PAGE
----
This profile of effects on doxycycline likely arises in part because many of those reporting have been prompted to report by their surprise at a suicidal or agitated reaction on an “antibiotic”. The proportion of such reports on doxycycline is higher than the proportion for many drugs carrying warnings about suicide risk.
Another point to note though is that the designation of a drug as antibiotic or antidepressant is somewhat arbitrary. Prozac (fluoxetine), for instance, among the best-selling antidepressants, has antibiotic properties and doxycycline inhibits serotonin reuptake like Prozac does and can cause emotional numbing as Prozac and other SSRIs can and dependence and withdrawal reactions as this group of drugs can.
There is another dataset stemming from the use of isotretinoin (Accutane) for acne:
Sundstroem A, Alfredsson L, Sjoelin-Forsberg L, Gerden B, Bergman U, Jokinen J. Association of suicide attempts with acne and treatment with isotretinoin: retrospective Swedish cohort study. BMJ 2010; 342; c5812.
This paper carried the image below. All details of the data that went into this graph can be found in the published paper. The authors argue these figures indicate that acne leads people to commit suicide and therefore the suicide risk from isotretinoin can be discounted. This interpretation hinges on a view they offer that there is no signal that tetracycline antibiotics cause suicide – most people with acne will be given doxycycline or other tetracycline before being given isotretinoin. In the light of the FDA data above, this figure appears to offer strong evidence that doxycycline causes suicide/suicide attempts, as strong as the data for isotretinoin, bearing in mind that a proportion of these patients will not have been given doxycycline.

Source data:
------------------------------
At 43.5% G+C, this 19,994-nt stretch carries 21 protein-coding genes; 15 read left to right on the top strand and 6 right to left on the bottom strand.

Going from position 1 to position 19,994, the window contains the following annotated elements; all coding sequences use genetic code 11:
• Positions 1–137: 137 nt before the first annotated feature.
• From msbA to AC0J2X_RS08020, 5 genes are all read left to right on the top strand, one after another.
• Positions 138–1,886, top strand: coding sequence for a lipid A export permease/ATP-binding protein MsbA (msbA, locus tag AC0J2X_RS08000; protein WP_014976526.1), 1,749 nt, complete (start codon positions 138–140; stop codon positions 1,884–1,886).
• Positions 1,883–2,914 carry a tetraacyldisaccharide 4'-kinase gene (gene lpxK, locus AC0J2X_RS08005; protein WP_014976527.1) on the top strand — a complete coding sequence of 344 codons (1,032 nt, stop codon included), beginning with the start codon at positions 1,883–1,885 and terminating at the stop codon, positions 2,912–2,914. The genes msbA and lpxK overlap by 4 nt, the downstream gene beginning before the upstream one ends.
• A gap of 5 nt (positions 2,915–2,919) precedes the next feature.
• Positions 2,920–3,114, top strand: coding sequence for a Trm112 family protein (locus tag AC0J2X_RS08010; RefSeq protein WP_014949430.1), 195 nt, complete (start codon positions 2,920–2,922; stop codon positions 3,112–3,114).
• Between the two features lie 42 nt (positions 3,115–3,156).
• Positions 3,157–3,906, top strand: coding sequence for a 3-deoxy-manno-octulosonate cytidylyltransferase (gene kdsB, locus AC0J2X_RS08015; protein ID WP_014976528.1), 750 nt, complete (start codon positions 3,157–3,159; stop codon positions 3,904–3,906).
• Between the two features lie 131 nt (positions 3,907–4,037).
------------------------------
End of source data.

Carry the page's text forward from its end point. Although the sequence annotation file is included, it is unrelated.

My interest in the issue of doxycycline and suicide was stimulated around 2012 by requests to write two reports for inquests after suicides on doxycycline and by witnessing a colleague given doxycycline, unbeknownst to me, become agitated on treatment.
This led to a publication in BMJ Case Reports headed Doxycycline and Suicidality. (Atigari OV, Hogan C, Healy D. BMJ Case Rep Published online: doi:10.1136/bcr-2013)
The cases are outlined here.
This is the case of a 19-year-old man, Mr. A, the youngest of four siblings from a happy home, with a stable social life. He was easy-going and intelligent. Mr. A had no history of mental disorder, and no history of alcohol or substance misuse. He had an early childhood history of mild asthma, allergic rhinitis, giardiasis, hives and allergic reactions with resultant swelling of his fingers and toes. The only family medical or mental history of note is that Mr. A’s eldest brother had reported severe anxiety symptoms after being commenced on doxycycline for malaria prophylaxis and another brother had developed similar symptoms on doxycycline for dermatitis which resolved after discontinuation of the medication.